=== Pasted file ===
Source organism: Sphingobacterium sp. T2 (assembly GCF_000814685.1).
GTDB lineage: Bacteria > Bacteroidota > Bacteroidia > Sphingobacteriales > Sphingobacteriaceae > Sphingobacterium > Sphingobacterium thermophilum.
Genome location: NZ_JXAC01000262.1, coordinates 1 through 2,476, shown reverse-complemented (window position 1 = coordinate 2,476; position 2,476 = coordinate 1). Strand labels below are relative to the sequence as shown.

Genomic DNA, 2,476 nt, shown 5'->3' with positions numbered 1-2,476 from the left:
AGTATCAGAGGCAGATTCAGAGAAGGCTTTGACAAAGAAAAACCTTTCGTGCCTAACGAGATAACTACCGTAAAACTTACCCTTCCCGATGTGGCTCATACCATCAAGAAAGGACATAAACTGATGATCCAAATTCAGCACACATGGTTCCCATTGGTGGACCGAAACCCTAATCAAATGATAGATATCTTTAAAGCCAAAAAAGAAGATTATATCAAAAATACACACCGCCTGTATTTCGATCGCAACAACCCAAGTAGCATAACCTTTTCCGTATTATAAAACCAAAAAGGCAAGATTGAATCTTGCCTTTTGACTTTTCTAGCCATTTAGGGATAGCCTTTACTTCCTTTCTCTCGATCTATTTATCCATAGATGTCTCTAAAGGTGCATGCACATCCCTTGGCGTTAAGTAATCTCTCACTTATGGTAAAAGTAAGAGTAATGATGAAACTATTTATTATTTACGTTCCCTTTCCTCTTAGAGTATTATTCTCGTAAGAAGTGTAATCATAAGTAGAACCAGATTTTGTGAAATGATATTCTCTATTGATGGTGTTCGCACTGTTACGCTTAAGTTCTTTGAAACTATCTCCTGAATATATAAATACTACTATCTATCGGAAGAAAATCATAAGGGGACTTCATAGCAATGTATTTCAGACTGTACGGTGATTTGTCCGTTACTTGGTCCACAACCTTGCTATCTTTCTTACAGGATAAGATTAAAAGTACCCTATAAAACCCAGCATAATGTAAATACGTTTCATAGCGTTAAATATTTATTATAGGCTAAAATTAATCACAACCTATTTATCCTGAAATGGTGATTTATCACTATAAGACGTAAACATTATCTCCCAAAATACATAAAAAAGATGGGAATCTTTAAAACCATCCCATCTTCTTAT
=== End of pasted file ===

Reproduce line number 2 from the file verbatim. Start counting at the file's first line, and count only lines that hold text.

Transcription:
GTDB lineage: Bacteria > Bacteroidota > Bacteroidia > Sphingobacteriales > Sphingobacteriaceae > Sphingobacterium > Sphingobacterium thermophilum.